In the weeks leading up to Election Day, major media outlets whitewashed many of Republican presidential candidate Mitt Romney's extreme positions, including on abortion, health care, and the situation in the Middle East. In doing so, these outlets aided Romney's efforts to remake himself as a moderate politician.
The Columbus Dispatch relied on cherry-picked economic data to endorse Mitt Romney for president, painting a distorted picture of the Ohio economy and ignoring Romney's opposition to the successful rescue of the auto industry.
In its October 21 endorsement, the Dispatch wrote:
After nearly four years of economic stagnation, massive unemployment, record-setting debt and government intrusions into the economy that have paralyzed the private sector, the United States needs a new direction. For this reason, The Dispatch urges voters to choose Republican Mitt Romney for president in the Nov. 6 election.
The Dispatch backed up its endorsement by distorting a key economic indicator: the unemployment rate. Specifically, the endorsement cited the right-wing canard that the national unemployment rate was "above 8 percent for 43 of the past 44 months." This masks the fact that the national unemployment rate has been dramatically falling for the past year, part of a broader 2-year decline that has brought the unemployment rate to its lowest level since Obama took office.
And the Dispatch, one of the largest newspapers in Ohio, made no mention of how the Ohio economy has fared under Obama.
In fact, the unemployment situation in Ohio completely undermines the Dispatch argument that Obama's economic stewardship has failed Ohioans. The Ohio unemployment rate was 8.6 percent in January 2009, when Obama took office. The current unemployment rate in the state is 7 percent. The unemployment rate in Ohio is almost 20 percent lower since Obama took office. This is part of a larger trend: the unemployment rate dropped in 41 states in September.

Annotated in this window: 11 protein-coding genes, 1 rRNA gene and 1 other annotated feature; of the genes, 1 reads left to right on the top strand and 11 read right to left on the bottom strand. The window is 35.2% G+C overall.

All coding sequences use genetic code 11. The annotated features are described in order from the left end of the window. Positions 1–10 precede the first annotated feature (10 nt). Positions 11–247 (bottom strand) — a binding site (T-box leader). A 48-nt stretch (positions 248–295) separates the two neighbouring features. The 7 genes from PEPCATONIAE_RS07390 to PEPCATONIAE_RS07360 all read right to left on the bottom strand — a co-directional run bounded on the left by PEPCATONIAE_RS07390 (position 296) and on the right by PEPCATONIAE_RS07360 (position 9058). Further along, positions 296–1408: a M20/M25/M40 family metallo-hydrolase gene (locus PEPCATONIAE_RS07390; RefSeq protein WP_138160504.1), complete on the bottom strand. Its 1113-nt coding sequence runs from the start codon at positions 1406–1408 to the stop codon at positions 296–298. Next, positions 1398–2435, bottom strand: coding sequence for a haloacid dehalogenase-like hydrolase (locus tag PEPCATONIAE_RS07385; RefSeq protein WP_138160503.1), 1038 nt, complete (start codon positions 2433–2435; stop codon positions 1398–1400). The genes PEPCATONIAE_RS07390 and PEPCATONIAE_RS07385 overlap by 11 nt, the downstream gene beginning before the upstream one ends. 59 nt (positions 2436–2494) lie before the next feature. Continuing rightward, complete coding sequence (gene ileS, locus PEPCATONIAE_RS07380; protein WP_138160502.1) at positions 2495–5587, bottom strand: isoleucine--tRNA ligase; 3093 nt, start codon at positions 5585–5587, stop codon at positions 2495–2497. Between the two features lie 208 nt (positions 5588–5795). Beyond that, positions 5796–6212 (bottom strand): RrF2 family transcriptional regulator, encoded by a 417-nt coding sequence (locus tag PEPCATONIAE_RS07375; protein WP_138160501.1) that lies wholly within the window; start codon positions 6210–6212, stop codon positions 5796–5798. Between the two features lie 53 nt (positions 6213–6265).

The Dispatch also defended its endorsement by touting what it described as Romney's "wealth of executive experience in the private sector and the public sector," arguing that "Romney's adult life has been spent turning around troubled private and public institutions."
Romney has gone to great lengths to hide his opposition to the auto rescue, dishonestly claiming that he supported the same managed bankruptcy that the Obama administration used to rescue the auto industry in 2009. In reality, Romney's position would have deprived GM and Chrysler of the money needed to get through bankruptcy, and likely would have led to the auto companies being forced into liquidation.
The auto industry accounts for 850,000 jobs in Ohio. It's journalistic malpractice for the Dispatch to ignore the auto rescue while defending Romney's record investing in struggling companies.
A two-part Media Matters examinantion of the largest newspapers in CO, NH, NV, OH, PA and VA from July 1-August 15 and from August 16-October 31, 2012 revealed a variety of shortcomings in the way clean energy and regulatory issues are covered by those publications.
Natural gas can help the U.S. transition away from reliance on coal in the near-term if it is produced responsibly. But conservative media have dismissed the risks involved with the rapid spread of natural gas extraction to push for deregulation, attack the Obama administration, and ignore the need for a comprehensive energy policy to transition to renewable energy.
This week marks the one-year anniversary of the Patient Protection and Affordable Care Act being signed into law, and the Columbus Dispatch is noting the occasion by turning over part of its opinion page to a series of articles from the right-wing Heritage Foundation attacking the law. The paper has provided no opinion pieces that support the law in the past week, according to a Nexis search.
In addition to providing no space for supporters of the legislation, the Dispatch is passing along a number of falsehoods about the law.
In reporting that the re-election campaign of Sen. Mike DeWine (R-OH) had agreed -- in return for "millions of dollars" from the Republican National Committee -- to air "much tougher" ads against DeWine's opponent, Rep. Sherrod Brown (D-OH), including "a brand-new commercial" that "assail[s] Brown on taxes," The Columbus Dispatch made no mention of the fact that the ad's attack on Brown for not paying "an outstanding tax bill for 12 years" is "false," according to a state official.